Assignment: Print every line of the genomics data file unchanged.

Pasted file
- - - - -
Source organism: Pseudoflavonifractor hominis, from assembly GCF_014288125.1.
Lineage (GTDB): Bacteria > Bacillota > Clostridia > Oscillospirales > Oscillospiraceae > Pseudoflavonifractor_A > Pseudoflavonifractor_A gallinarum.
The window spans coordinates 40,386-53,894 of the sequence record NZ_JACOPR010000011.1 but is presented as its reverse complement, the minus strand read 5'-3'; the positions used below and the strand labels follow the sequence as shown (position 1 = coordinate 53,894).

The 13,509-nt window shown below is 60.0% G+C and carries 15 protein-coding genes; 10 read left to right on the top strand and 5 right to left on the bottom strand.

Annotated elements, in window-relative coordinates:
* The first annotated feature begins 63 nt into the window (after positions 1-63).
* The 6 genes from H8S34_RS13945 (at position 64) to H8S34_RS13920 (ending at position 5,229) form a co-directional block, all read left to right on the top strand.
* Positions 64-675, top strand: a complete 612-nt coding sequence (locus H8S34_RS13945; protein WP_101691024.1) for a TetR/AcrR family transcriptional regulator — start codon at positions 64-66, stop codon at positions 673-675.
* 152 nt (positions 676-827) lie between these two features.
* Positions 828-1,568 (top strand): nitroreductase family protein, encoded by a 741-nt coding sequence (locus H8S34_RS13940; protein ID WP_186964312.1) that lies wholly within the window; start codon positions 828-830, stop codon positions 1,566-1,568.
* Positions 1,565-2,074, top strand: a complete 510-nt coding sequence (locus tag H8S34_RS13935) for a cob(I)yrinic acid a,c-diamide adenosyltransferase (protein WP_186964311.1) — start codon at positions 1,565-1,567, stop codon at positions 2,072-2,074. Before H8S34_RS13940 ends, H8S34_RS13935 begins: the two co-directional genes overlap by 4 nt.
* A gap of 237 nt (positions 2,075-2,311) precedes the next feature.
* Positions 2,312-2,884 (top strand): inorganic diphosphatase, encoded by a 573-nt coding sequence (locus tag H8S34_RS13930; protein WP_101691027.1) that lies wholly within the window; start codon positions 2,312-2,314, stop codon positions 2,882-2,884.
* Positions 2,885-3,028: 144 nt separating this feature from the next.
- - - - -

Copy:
Source organism: Pseudoflavonifractor hominis, from assembly GCF_014288125.1.
Lineage (GTDB): Bacteria > Bacillota > Clostridia > Oscillospirales > Oscillospiraceae > Pseudoflavonifractor_A > Pseudoflavonifractor_A gallinarum.
The window spans coordinates 40,386-53,894 of the sequence record NZ_JACOPR010000011.1 but is presented as its reverse complement, the minus strand read 5'-3'; the positions used below and the strand labels follow the sequence as shown (position 1 = coordinate 53,894).

The 13,509-nt window shown below is 60.0% G+C and carries 15 protein-coding genes; 10 read left to right on the top strand and 5 right to left on the bottom strand.

Annotated elements, in window-relative coordinates:
* The first annotated feature begins 63 nt into the window (after positions 1-63).
* The 6 genes from H8S34_RS13945 (at position 64) to H8S34_RS13920 (ending at position 5,229) form a co-directional block, all read left to right on the top strand.
* Positions 64-675, top strand: a complete 612-nt coding sequence (locus H8S34_RS13945; protein WP_101691024.1) for a TetR/AcrR family transcriptional regulator — start codon at positions 64-66, stop codon at positions 673-675.
* 152 nt (positions 676-827) lie between these two features.
* Positions 828-1,568 (top strand): nitroreductase family protein, encoded by a 741-nt coding sequence (locus H8S34_RS13940; protein ID WP_186964312.1) that lies wholly within the window; start codon positions 828-830, stop codon positions 1,566-1,568.
* Positions 1,565-2,074, top strand: a complete 510-nt coding sequence (locus tag H8S34_RS13935) for a cob(I)yrinic acid a,c-diamide adenosyltransferase (protein WP_186964311.1) — start codon at positions 1,565-1,567, stop codon at positions 2,072-2,074. Before H8S34_RS13940 ends, H8S34_RS13935 begins: the two co-directional genes overlap by 4 nt.
* A gap of 237 nt (positions 2,075-2,311) precedes the next feature.
* Positions 2,312-2,884 (top strand): inorganic diphosphatase, encoded by a 573-nt coding sequence (locus tag H8S34_RS13930; protein WP_101691027.1) that lies wholly within the window; start codon positions 2,312-2,314, stop codon positions 2,882-2,884.
* Positions 2,885-3,028: 144 nt separating this feature from the next.